Script for downloading tournament data

I have been playing around with tournament data for a while and I thought to share the script I use to download the data in case someone is interested. It is easy but who can be bothered to check the API? So here is the script.

.

from numerapi import NumerAPI
import pandas as pd
import json

napi = NumerAPI(
    #    public_id='',
    #    secret_key='',
    verbosity="info")

START_ROUND = 280
END_ROUND = 333
TOURNAMENT = 8

query = """
  query($roundNumber: Int!, $tournament: Int!) {
    roundDetails (roundNumber: $roundNumber, tournament: $tournament) {
      roundNumber
      tournament
      roundTarget
      status
      totalStakes
      totalAtStake
      totalPayout
      payoutFactor
      models {
        modelName
        selectedStakeValue
        tc
        correlation
        corr60
        fnc
        fncV3
        mmc
      }
   }
}
"""

allPerfs = []
rounds = []
for round_num in range(START_ROUND, END_ROUND+1):

    print("roundNumber   ", round_num)

    arguments = {'roundNumber': round_num, 'tournament': TOURNAMENT}
    roundDetails = napi.raw_query(query, arguments)['data']['roundDetails']

    perf = pd.DataFrame(roundDetails['models'])
    perf['roundNumber'] = round_num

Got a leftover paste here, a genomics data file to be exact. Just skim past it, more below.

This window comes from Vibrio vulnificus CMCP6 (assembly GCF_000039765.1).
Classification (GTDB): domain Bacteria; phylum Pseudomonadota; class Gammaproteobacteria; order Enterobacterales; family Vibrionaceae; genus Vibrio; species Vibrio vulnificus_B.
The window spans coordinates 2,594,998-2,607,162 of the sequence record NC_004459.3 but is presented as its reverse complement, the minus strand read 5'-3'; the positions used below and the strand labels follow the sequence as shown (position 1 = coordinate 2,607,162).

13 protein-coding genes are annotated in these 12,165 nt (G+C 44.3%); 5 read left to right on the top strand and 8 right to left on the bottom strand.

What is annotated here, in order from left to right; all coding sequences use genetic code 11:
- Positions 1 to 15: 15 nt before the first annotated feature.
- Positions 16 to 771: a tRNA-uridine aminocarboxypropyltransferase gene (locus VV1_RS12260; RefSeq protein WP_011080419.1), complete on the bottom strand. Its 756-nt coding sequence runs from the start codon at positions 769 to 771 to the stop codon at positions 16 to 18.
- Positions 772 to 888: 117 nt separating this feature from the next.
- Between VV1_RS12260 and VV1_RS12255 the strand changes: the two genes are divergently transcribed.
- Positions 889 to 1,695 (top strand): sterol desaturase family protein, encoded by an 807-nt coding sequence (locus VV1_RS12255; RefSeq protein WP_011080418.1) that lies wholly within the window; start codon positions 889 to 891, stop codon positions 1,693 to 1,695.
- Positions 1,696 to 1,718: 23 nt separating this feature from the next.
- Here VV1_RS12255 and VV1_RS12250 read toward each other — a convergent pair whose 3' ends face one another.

perf.to_csv(f'round-{round_num}.csv', index=False)
    allPerfs.append(perf)

    # force type inference (infer_dtype() or convert_dtype() don't seem to work
    # and I cannot be bothered to find out why)
    perf = pd.read_csv(f'round-{round_num}.csv')

    r = {k: v for k, v in roundDetails.items() if k != 'models'}

    #perf = perf[perf.selectedStakeValue > 0]
    r['stake.mean'] = perf.selectedStakeValue.mean()
    r['stake.median'] = perf.selectedStakeValue.median()
    r['tc.mean'] = perf.tc.mean()
    r['tc.median'] = perf.tc.median()
    r['correlation.mean'] = perf.correlation.mean()
    r['correlation.median'] = perf.correlation.median()
    r['tcVScorr'] = perf.tc.corr(perf.correlation)

    rounds.append(r)

pd.DataFrame(rounds).to_csv(f'rounds.csv', index=False)
pd.DataFrame(pd.concat(allPerfs).dropna(how='any')).to_csv(f'round-{START_ROUND}-{END_ROUND}.csv', index=False)
5 Likes

Unfortunately roundDetails query doesn’t return the model correlation with Meta Model information. In case you need that too, you have to make use of v3UserProfile query, much less efficient, but this is the only way at the moment.

from numerapi import NumerAPI
import pandas as pd
import json

napi = NumerAPI(
    #    public_id='',